All documents have a context which shapes how we read them. We read a scientific paper with different eyes and expectations from those we hold for a newspaper article or an article from The Onion. The truth and intent within an Onion article with pictures of palm trees growing among the icebergs of Greenland may be to warn us about global warming. But if we sit aghast at that photo, thinking such palm trees really do grow in Greenland, we have fundamentally misunderstood what we are reading. Also, the whole office will laugh at our expense.
To read well, we must search for the context, and discern the intent of the author. When Paul writes “I am astonished that you are so quickly deserting the one who called you in the grace of Christ and are turning to a different gospel—“ (Gal 1:6) there is no one to tell us exactly what he was talking about.
We do not have the Cc of the email someone wrote to warn him the church in Galatia was straying. We can deduce there was trouble; “some are confusing you and want to pervert the gospel of Christ,” (1:8) but we do not know how many people were involved, or who. We don’t know if only one congregation was involved, or several. We don’t even know exactly where they were!
He didn’t put the date on his letter. We don’t know if he wrote these first few lines sadly, or angrily, or both. Did he dash the letter off in haste, or agonise over several drafts?
If we are not thinking about these things, then we are exactly like the person who thinks it is true because it is written in the newspaper; uncritical, not understanding what they are reading, and rather foolish.
We must understand, reading Paul, that we are like a person listening to one side of a telephone conversation. We have to make an educated guess about the other side of the conversation. Sometimes we get it wrong! When we draw conclusions from our side of the conversation, how many of the facts do we have?
With respect to the letters of Paul, what is it that we are seeking to hear in this one sided telephone conversation?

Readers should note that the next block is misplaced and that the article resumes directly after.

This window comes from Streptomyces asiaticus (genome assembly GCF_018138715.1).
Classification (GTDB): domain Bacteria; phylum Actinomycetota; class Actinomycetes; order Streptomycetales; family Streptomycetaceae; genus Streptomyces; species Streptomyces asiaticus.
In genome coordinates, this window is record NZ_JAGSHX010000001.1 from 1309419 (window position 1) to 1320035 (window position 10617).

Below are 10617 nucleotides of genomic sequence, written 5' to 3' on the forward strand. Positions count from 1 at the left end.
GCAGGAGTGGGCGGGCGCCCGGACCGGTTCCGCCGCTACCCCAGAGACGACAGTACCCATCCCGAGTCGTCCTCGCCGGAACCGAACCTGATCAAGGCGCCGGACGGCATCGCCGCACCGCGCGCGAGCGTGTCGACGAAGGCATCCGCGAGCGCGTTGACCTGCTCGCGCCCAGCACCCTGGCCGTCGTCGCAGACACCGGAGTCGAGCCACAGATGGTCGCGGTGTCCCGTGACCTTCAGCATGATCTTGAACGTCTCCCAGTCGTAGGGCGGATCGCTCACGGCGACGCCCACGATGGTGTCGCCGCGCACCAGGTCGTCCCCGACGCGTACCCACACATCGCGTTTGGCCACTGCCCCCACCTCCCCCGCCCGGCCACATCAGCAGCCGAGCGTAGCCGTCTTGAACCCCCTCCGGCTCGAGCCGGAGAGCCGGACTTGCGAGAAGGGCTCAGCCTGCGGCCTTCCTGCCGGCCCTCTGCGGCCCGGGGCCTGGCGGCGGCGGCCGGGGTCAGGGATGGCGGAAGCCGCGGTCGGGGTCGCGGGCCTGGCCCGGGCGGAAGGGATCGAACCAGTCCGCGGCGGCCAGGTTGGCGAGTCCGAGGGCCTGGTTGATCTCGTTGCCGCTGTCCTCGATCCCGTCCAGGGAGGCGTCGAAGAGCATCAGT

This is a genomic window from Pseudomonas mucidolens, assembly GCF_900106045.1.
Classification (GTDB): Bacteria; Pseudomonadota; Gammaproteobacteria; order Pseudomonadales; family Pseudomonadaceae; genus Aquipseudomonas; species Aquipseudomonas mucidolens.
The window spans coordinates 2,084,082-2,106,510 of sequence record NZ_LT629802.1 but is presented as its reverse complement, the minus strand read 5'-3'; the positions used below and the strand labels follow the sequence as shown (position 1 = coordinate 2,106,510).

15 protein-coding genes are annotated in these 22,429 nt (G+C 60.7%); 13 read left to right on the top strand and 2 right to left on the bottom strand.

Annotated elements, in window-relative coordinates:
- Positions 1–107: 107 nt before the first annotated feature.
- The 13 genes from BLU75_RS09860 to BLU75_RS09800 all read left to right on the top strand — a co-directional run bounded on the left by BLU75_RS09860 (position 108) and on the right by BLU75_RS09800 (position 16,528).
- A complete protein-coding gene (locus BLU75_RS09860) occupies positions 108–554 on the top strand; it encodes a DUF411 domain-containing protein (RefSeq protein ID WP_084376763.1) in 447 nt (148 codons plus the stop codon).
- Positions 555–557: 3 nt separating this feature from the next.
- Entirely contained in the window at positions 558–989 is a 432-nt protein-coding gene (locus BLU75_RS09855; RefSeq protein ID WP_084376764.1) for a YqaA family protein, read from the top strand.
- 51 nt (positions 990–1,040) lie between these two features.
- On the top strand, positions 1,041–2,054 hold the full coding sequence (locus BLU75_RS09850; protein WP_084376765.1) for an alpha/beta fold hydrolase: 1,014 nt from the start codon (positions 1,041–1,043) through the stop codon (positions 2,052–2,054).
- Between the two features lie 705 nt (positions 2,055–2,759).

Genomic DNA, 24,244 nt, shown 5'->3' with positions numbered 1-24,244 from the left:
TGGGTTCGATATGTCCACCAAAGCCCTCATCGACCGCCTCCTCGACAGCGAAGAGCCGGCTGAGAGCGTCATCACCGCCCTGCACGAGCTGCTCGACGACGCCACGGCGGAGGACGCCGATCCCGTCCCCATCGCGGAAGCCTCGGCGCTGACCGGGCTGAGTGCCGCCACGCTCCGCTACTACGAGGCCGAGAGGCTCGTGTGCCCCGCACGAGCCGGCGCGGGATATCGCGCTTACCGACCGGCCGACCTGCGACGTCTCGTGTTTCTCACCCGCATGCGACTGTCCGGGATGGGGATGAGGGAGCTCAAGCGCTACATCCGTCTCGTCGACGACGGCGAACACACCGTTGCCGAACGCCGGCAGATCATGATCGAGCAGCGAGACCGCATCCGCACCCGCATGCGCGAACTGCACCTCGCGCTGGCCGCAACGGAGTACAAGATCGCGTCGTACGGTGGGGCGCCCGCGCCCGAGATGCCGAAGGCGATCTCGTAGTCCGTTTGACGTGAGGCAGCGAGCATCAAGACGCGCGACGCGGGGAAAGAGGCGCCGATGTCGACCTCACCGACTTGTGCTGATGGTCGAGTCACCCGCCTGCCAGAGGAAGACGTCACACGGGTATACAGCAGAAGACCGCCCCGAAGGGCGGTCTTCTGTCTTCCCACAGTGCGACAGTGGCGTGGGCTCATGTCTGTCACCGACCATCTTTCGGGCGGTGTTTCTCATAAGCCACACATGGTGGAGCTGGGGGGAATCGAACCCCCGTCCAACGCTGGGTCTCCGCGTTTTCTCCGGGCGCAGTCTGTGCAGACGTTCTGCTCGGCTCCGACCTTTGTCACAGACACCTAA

My wife spends a lot of time on the phone. Two pictures have emerged for me.
Inevitably, as snippets of her side of conversations intrude into my consciousness, I am imagining and constructing a more or less accurate picture of the issues of her parish.
But I am also meeting people! I can often tell who has rung up from the little nuances in her voice, even if the conversation is incomprehensible. Warmth, caution, relaxation, gratitude, frustration; I recognise these things from our own relationship. And I have met, in some sense, “Mary,” and “Tom,” and “Joe.” I can often tell who it is, without hearing their name, or properly understanding what she and they are talking about.
When we read Paul, are we seeking “the goss” on his parish, or are we listening for the person he is speaking to; well, speaking about? Who is the Person living behind the conversation, and is its inspiration? Is not this person our Main Concern, rather than the issue of concern with which Paul is dealing at that time?
There is something very subtle, and yet vitally important here. We need to know—deduce, really—what was happening in Galatia. Otherwise, the letter remains incomprehensible. But the aim and end is not to identify the issue which sparks the conversation. The aim is to meet the person.
Neither is our aim to take Paul’s answer, wise and inspired though it may be, and apply it to our situation! It does not matter what Paul thought, or knew, or understood, about homosexuality. It does not matter what he did in relating to homosexual people in his church! What matters is what the person he spent his life talking to thinks, and want that person wants us to do today. (If you are feeling incandescent at this moment, carefully read the paragraph again.)
Do you see that while what Paul thought and discerned and learned, is helpful, it is not the key issue? What the Person Paul was talking to thinks, is what matters. That is not how I used to read Paul. I wanted rules and guidelines, not a person. I will now read Paul to meet a person.
Pushing this metaphor further, too many Australian men, wishing to love their wives deeply, want to know what she wants them to do (to keep her happy) rather than to simply be with her and relate. Some of us men do not understand this distinction. We have the same problem with Paul and Paul’s God.
If you read my site regularly, you will know I often find personal metaphors for the Divine unhelpful. This is not such an occasion, clearly, but the principle I am trying to illuminate transfers our of the realm of the personal metaphor.
Paul’s situation is Paul’s. It does not rule how we respond to the Divine in our situation.
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